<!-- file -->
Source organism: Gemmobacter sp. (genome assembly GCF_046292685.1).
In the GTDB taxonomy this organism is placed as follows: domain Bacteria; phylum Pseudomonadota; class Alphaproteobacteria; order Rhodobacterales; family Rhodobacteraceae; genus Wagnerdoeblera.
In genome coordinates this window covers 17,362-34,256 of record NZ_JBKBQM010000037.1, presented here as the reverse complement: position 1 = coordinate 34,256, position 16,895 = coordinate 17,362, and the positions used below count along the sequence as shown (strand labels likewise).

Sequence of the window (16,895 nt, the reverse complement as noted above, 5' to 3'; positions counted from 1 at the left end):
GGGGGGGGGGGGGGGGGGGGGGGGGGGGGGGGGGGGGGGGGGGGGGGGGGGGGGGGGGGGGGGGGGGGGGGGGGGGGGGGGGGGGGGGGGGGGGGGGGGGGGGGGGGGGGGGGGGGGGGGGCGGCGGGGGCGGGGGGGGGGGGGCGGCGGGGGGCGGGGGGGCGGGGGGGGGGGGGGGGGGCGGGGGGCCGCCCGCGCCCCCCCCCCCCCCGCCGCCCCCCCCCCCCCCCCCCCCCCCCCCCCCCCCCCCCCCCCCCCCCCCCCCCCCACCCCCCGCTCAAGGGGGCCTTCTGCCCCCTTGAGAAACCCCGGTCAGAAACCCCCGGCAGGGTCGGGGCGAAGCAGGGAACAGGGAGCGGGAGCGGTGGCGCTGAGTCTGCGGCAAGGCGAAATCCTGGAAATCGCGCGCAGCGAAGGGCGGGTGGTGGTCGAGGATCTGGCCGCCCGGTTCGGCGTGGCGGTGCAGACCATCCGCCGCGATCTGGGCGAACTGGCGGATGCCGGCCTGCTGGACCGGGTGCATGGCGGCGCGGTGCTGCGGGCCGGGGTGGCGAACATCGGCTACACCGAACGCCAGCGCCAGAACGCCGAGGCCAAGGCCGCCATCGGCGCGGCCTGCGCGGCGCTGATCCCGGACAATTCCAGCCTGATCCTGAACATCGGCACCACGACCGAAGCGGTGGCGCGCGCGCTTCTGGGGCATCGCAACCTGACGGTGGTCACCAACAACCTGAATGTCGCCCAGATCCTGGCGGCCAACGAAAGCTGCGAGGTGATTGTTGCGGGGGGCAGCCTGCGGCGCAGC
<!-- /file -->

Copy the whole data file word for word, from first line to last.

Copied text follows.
Source organism: Gemmobacter sp. (genome assembly GCF_046292685.1).
In the GTDB taxonomy this organism is placed as follows: domain Bacteria; phylum Pseudomonadota; class Alphaproteobacteria; order Rhodobacterales; family Rhodobacteraceae; genus Wagnerdoeblera.
In genome coordinates this window covers 17,362-34,256 of record NZ_JBKBQM010000037.1, presented here as the reverse complement: position 1 = coordinate 34,256, position 16,895 = coordinate 17,362, and the positions used below count along the sequence as shown (strand labels likewise).

Sequence of the window (16,895 nt, the reverse complement as noted above, 5' to 3'; positions counted from 1 at the left end):
GGGGGGGGGGGGGGGGGGGGGGGGGGGGGGGGGGGGGGGGGGGGGGGGGGGGGGGGGGGGGGGGGGGGGGGGGGGGGGGGGGGGGGGGGGGGGGGGGGGGGGGGGGGGGGGGGGGGGGGGGCGGCGGGGGCGGGGGGGGGGGGGCGGCGGGGGGCGGGGGGGCGGGGGGGGGGGGGGGGGGCGGGGGGCCGCCCGCGCCCCCCCCCCCCCCGCCGCCCCCCCCCCCCCCCCCCCCCCCCCCCCCCCCCCCCCCCCCCCCCCCCCCCCCACCCCCCGCTCAAGGGGGCCTTCTGCCCCCTTGAGAAACCCCGGTCAGAAACCCCCGGCAGGGTCGGGGCGAAGCAGGGAACAGGGAGCGGGAGCGGTGGCGCTGAGTCTGCGGCAAGGCGAAATCCTGGAAATCGCGCGCAGCGAAGGGCGGGTGGTGGTCGAGGATCTGGCCGCCCGGTTCGGCGTGGCGGTGCAGACCATCCGCCGCGATCTGGGCGAACTGGCGGATGCCGGCCTGCTGGACCGGGTGCATGGCGGCGCGGTGCTGCGGGCCGGGGTGGCGAACATCGGCTACACCGAACGCCAGCGCCAGAACGCCGAGGCCAAGGCCGCCATCGGCGCGGCCTGCGCGGCGCTGATCCCGGACAATTCCAGCCTGATCCTGAACATCGGCACCACGACCGAAGCGGTGGCGCGCGCGCTTCTGGGGCATCGCAACCTGACGGTGGTCACCAACAACCTGAATGTCGCCCAGATCCTGGCGGCCAACGAAAGCTGCGAGGTGATTGTTGCGGGGGGCAGCCTGCGGCGCAGC